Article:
Reuters: United Arab Emirates' Crescent Petroleum expects to start importing gas from Iran's offshore Salman Field in three months, its chairman said on Thursday.
By Jason Benham
DUBAI, June 19 (Reuters) – United Arab Emirates' Crescent Petroleum expects to start importing gas from Iran's offshore Salman Field in three months, its chairman said on Thursday.
"It's imminent. It shouldn't be more than three months," Hamid Jaafar, also executive director of Crescent's parent company, Dana Gas DANA.AD, told Reuters.
"We are discussing additional quantities. We have an option for it but it needs agreement," he said.
The initial agreement between Iran and privately owned Crescent, was for the supply of 600 million cubic feet per day.
Dana Gas will process and transport the gas to utilities and industrial users in the UAE.
Iran and Crescent have been locked in long negotiations about the price of gas exports from the Salman field to the UAE since 2006.
Iran said in April that it would use the gas it planned to sell to Crescent Petroleum domestically if a long-running dispute with the UAE firm over price was not resolved.
The UAE needs the gas to meet rapidly rising domestic demand from industry and power plants.
The UAE needs gas from the $1 billion project to meet rising domestic demand from industry and power plants, but the deal became controversial in Iran after some politicians said the export price should be higher.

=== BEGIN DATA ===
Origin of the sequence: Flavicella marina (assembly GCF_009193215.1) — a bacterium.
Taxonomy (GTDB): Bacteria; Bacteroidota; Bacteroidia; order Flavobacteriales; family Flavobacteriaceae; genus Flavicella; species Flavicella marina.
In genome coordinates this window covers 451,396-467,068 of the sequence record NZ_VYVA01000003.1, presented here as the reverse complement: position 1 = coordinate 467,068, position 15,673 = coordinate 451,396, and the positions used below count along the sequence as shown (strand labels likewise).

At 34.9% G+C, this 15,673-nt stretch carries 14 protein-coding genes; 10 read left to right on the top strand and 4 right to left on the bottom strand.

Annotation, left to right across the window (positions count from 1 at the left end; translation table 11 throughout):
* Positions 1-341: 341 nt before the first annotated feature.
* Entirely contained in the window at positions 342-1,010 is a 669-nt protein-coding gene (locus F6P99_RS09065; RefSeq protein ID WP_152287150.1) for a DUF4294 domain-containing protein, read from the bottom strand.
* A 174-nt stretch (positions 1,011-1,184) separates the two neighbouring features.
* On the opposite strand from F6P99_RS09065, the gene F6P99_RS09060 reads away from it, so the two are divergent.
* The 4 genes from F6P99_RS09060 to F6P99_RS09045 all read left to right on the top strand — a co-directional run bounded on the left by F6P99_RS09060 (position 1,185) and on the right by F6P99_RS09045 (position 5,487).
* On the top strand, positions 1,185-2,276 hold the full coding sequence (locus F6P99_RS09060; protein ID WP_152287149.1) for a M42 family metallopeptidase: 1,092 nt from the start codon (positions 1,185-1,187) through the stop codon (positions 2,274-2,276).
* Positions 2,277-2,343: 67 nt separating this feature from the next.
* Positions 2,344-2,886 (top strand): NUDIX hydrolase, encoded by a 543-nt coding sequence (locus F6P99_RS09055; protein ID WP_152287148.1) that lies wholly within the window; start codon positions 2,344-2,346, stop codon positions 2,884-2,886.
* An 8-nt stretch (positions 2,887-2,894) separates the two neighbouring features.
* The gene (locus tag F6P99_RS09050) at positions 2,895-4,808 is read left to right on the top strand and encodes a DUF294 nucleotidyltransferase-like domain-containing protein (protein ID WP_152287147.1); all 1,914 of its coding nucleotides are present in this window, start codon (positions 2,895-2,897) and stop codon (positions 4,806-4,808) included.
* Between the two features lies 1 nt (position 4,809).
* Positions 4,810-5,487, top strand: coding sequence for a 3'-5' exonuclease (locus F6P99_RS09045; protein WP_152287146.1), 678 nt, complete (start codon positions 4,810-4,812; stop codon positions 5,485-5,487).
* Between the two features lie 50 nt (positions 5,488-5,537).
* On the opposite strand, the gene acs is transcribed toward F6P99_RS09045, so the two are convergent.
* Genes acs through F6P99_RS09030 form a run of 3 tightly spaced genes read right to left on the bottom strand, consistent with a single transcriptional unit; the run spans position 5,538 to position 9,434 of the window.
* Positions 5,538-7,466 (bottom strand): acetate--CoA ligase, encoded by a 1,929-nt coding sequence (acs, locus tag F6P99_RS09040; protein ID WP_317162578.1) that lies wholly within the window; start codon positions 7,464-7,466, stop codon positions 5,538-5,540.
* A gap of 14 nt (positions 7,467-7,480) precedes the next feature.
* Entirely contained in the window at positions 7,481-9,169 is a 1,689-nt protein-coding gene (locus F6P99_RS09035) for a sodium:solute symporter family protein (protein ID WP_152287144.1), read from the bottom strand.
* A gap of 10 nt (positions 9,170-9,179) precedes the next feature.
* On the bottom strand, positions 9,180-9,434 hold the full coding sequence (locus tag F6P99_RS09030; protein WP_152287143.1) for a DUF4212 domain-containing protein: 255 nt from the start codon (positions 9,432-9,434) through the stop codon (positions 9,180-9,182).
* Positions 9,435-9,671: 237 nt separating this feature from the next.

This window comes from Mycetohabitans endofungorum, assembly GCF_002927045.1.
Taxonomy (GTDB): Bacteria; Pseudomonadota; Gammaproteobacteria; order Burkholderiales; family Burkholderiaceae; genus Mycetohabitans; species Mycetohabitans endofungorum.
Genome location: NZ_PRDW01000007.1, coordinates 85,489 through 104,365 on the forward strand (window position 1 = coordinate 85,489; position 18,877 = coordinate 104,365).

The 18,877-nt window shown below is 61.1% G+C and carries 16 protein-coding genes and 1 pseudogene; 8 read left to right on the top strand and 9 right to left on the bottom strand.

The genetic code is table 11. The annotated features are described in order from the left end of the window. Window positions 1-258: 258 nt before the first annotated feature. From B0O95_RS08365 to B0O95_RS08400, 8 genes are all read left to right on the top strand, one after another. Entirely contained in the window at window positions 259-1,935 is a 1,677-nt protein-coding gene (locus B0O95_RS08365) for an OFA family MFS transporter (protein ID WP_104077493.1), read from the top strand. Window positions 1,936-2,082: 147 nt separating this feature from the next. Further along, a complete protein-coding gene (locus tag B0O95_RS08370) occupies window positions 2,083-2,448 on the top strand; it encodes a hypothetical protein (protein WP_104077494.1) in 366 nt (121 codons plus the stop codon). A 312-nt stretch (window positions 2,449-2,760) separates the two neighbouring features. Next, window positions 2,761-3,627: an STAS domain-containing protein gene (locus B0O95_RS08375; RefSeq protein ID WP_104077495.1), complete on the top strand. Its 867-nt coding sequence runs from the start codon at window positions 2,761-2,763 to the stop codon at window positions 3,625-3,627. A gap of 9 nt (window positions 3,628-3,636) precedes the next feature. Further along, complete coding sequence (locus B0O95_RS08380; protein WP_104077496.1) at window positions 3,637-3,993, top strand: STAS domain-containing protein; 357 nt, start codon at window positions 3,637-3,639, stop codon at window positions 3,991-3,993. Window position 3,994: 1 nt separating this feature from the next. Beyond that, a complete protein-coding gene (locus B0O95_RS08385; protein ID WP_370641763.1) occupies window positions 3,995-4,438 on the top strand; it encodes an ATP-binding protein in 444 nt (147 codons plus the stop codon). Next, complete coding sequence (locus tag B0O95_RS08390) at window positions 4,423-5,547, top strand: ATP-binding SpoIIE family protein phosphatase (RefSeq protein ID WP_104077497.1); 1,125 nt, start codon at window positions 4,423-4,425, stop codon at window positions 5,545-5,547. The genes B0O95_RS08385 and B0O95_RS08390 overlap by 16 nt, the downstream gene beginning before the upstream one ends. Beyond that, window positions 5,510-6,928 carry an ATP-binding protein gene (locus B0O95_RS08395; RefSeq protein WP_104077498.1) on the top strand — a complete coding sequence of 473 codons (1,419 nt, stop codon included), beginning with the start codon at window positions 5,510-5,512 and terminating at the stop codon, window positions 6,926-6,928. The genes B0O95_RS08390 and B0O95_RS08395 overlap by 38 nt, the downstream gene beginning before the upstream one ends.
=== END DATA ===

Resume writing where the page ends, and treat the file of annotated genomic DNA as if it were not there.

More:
Jaafar said his company will not be able to take part in Iraqi oil projects as it had been blacklisted by the federal government because it was involved in projects in the semi-autonomous Kurdish region.
Iraq's central government has criticised deals that international energy firms have struck with the semi-autonomous Kurdish regional government (KRG), calling them illegal.
The KRG, which has clashed with Baghdad over draft oil legislation, has countered that the deals are legal and comply with Iraq's constitution.
Dana won a service contract from the Kurdish regional authority in April 2007 for the rapid installation of processing and transmission facilities at the Khor Mor field to begin supplying gas for power generation by January 2008.
The gas is to supply two power plants with a capacity to generate 1,250 MW of power near the cities of Arbil and Sulaimaniya.
Jaafar said that he hoped to start supplying gas to the Arbil plant by the end of July and to Sulaimaniya in 2009. (Reporting by Jason Benham; editing by James Jukwey)